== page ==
The data obtained on the total hair count changes at baseline and after 24 weeks in control and intervention groups are presented in [Table 3]. As it is obvious, despite the increased total hair count at the targeted area at baseline in both groups, no statistically significant difference was observed between the intervention and control groups (P > 0.05). The intervention group possessed 11.02 ± 7.76 hairs/cm2 mean changes at baseline in the total hair count, while this parameter was investigated to be 9.82 ± 6.81 hairs/cm2 for the control group.
Table 3: The statistical analysis of hair count at a 1 × 1 cm2 area on the scalp at the baseline and after 24 weeks

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Visual scoring of changes in scalp coverage

Based on the visual observations of blinded investigators, 17 (48.57%) subjects from the intervention group and 18 (51.42%) subjects from the control group did not show any significant change in the total coverage of the scalp. Fifteen (42.85%) subjects in the study group and 12 (34.28%) subjects in the control group were reported to show an improvement in the total coverage of the scalp, while three (8.57%) subjects in the intervention group and four (11.42%) subjects in the control group showed deterioration [Figure 3]. There was not any significant difference between intervention and control groups in the visual score corresponding to changes in the scalp coverage.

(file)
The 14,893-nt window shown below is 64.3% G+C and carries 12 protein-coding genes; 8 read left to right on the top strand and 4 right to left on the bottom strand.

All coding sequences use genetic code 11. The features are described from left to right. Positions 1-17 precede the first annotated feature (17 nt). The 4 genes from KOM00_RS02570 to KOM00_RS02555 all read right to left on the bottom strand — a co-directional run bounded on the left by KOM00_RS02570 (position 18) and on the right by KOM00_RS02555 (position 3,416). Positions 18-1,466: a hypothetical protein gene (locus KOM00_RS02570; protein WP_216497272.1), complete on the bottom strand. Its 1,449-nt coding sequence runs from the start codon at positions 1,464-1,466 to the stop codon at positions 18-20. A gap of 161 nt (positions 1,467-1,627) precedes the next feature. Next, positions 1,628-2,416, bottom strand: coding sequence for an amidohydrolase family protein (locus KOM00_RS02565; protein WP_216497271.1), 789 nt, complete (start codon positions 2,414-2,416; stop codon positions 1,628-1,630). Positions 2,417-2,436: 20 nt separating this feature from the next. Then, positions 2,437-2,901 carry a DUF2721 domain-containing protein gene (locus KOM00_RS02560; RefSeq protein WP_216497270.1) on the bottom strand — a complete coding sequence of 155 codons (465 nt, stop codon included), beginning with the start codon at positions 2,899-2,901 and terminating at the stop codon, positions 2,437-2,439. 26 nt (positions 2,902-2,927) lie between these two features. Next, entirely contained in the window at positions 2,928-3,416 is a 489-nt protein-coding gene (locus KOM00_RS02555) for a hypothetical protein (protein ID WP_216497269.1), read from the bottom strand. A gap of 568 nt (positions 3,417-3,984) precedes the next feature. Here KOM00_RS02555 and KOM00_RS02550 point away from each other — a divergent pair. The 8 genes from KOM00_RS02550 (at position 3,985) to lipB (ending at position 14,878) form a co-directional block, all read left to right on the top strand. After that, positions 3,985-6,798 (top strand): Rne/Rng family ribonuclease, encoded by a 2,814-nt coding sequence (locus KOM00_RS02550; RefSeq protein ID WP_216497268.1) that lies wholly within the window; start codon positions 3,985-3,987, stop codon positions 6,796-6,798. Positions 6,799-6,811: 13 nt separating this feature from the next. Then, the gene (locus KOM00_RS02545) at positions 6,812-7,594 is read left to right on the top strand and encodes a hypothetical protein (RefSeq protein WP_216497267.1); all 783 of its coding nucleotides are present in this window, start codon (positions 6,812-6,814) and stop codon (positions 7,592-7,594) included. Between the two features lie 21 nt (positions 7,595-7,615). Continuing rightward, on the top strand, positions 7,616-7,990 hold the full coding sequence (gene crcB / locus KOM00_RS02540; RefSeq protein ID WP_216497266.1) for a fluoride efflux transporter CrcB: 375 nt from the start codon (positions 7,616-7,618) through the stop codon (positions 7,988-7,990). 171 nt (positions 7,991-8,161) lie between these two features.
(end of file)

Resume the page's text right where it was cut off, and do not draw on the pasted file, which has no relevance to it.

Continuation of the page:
Figure 3: Comparison of intervention and control groups’ scores of changes in scalp coverage obtained by the visual scoring system (−2 = moderate deterioration, −1 = mild deterioration, 0 = no changes, 1 = mild improvement, 2 = moderate improvement)

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Safety and tolerability

Generally, fewer patients complain of topical adverse reactions in the group treated with the aqueous-based nanosuspension of minoxidil compared to the group treated with the marketed product. A total of 31 complaints of topical adverse reactions were reported during the study. Among these reported complaints of adverse reactions, 25 cases were found to be related to the use of both minoxidil commercial solution and nanosuspension. Nineteen cases of these 25 recorded complaints were detected in the patients who belonged to the control group, while six cases were detected in the patients who belonged to the intervention group. [Table 4] represents the details. [Figure 4] compares the prevalence of topical adverse reactions in the intervention and control groups.
Table 4: The secondary endpoints (adverse reactions) frequency in the intervention and control groups

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Figure 4: Comparison of the number of complaints about different adverse reactions (erythema, burning, itching, papule, urticaria, and folliculitis), reported by intervention and control groups

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  Discussion Top


AGA is a common reason for the overall reduction in the amount of vertex and frontotemporal hair coverage. The most common treatment of this condition is the topical administration of minoxidil solution twice daily for six months.[5],[6] Unfortunately, because of the existence of ethanol in the formulation, many commercially manufactured products can cause a wide variety of topical skin reactions.[12] To our knowledge, for the first time in this article, the therapeutic effects of an aqueous-based nanosuspension formulation of minoxidil on the total coverage and hair count in the AGA patients were evaluated. Also, the product was compared to the commercially manufactured product for topical adverse reactions.